We are independent & ad-supported. We may earn a commission for purchases made through our links.

Advertiser Disclosure

Our website is an independent, advertising-supported platform. We provide our content free of charge to our readers, and to keep it that way, we rely on revenue generated through advertisements and affiliate partnerships. This means that when you click on certain links on our site and make a purchase, we may earn a commission. Learn more.

How We Make Money

We sustain our operations through affiliate commissions and advertising. If you click on an affiliate link and make a purchase, we may receive a commission from the merchant at no additional cost to you. We also display advertisements on our website, which help generate revenue to support our work and keep our content free for readers. Our editorial team operates independently from our advertising and affiliate partnerships to ensure that our content remains unbiased and focused on providing you with the best information and recommendations based on thorough research and honest evaluations. To remain transparent, we’ve provided a list of our current affiliate partners here.

What is Breathing Meditation?

Tricia Christensen
By
Updated Feb 18, 2024
Our promise to you
WiseGeek is dedicated to creating trustworthy, high-quality content that always prioritizes transparency, integrity, and inclusivity above all else. Our ensure that our content creation and review process includes rigorous fact-checking, evidence-based, and continual updates to ensure accuracy and reliability.

Our Promise to you

Founded in 2002, our company has been a trusted resource for readers seeking informative and engaging content. Our dedication to quality remains unwavering—and will never change. We follow a strict editorial policy, ensuring that our content is authored by highly qualified professionals and edited by subject matter experts. This guarantees that everything we publish is objective, accurate, and trustworthy.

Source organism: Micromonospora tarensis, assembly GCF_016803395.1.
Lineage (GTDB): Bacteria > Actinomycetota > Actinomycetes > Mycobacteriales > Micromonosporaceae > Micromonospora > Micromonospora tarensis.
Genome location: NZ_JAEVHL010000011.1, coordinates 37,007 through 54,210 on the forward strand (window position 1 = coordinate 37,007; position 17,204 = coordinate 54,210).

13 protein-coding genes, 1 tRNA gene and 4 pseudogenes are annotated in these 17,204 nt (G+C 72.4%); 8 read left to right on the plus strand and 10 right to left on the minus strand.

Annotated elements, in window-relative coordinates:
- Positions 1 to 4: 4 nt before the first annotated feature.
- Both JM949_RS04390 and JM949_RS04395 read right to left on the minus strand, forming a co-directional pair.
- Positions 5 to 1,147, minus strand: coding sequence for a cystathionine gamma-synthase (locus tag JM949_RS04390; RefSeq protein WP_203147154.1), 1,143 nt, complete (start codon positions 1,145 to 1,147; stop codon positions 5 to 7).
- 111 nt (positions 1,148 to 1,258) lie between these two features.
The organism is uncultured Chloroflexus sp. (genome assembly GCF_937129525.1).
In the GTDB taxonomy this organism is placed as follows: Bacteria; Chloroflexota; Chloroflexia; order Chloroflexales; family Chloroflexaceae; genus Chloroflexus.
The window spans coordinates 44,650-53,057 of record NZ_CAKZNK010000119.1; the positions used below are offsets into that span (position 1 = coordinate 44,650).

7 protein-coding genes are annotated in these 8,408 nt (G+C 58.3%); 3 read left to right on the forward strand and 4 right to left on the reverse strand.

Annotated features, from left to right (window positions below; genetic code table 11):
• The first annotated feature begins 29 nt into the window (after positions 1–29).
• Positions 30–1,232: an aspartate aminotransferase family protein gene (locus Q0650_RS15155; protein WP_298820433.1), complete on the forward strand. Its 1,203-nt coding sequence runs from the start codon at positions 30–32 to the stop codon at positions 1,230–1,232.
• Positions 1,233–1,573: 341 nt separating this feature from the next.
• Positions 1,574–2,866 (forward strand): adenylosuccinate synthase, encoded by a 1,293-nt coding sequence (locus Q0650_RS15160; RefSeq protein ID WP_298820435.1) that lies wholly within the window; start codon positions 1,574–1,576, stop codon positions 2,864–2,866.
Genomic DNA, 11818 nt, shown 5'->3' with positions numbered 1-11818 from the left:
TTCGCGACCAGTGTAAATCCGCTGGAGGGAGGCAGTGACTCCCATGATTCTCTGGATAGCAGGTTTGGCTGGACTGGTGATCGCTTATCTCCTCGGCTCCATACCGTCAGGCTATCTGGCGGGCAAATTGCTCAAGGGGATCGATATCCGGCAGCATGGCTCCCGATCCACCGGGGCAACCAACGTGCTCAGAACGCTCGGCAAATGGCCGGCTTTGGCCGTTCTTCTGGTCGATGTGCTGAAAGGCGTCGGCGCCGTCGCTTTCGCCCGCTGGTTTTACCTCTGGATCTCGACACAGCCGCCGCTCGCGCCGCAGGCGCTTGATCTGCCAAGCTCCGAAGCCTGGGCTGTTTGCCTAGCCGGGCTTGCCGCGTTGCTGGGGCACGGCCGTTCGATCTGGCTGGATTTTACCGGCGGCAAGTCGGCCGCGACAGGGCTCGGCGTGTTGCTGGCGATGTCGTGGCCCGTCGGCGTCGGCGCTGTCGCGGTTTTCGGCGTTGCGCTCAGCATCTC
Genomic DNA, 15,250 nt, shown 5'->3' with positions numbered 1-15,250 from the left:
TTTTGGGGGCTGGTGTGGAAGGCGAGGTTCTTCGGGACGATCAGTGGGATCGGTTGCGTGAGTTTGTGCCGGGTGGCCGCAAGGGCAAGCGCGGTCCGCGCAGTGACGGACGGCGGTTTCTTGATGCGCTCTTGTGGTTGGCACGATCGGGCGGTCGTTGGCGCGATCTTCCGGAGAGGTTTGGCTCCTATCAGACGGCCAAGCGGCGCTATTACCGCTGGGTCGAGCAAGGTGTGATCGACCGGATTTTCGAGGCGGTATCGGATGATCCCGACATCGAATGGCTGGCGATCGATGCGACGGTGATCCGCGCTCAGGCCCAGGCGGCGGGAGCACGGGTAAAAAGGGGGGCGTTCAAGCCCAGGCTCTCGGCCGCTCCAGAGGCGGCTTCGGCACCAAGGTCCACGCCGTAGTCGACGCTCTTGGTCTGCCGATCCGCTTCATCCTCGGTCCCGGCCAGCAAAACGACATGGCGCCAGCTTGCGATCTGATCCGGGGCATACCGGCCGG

Over the years, we've refined our approach to cover a wide range of topics, providing readers with reliable and practical advice to enhance their knowledge and skills. That's why millions of readers turn to us each year. Join us in celebrating the joy of learning, guided by standards you can trust.

Editorial Standards

At WiseGeek, we are committed to creating content that you can trust. Our editorial process is designed to ensure that every piece of content we publish is accurate, reliable, and informative.

Our team of experienced writers and editors follows a strict set of guidelines to ensure the highest quality content. We conduct thorough research, fact-check all information, and rely on credible sources to back up our claims. Our content is reviewed by subject matter experts to ensure accuracy and clarity.

We believe in transparency and maintain editorial independence from our advertisers. Our team does not receive direct compensation from advertisers, allowing us to create unbiased content that prioritizes your interests.

Breathing meditation may be one of the purest meditative forms, and it is accessible to virtually people, with very little practice or instruction. There are some types of breathing meditation that concentrate on certain forms of breath and complex breathing techniques, such as breathing in one nostril and out the other. When breathing meditation is thought of in a more generic way, it means concentrating on simple breaths while maintaining a meditative posture. Some call this meditation the first step toward any other form of meditation, and it’s frequently pointed out that it has no religious bias, so anyone can attempt it, no matter what their orientation or what other forms of meditation they might pursue in the future.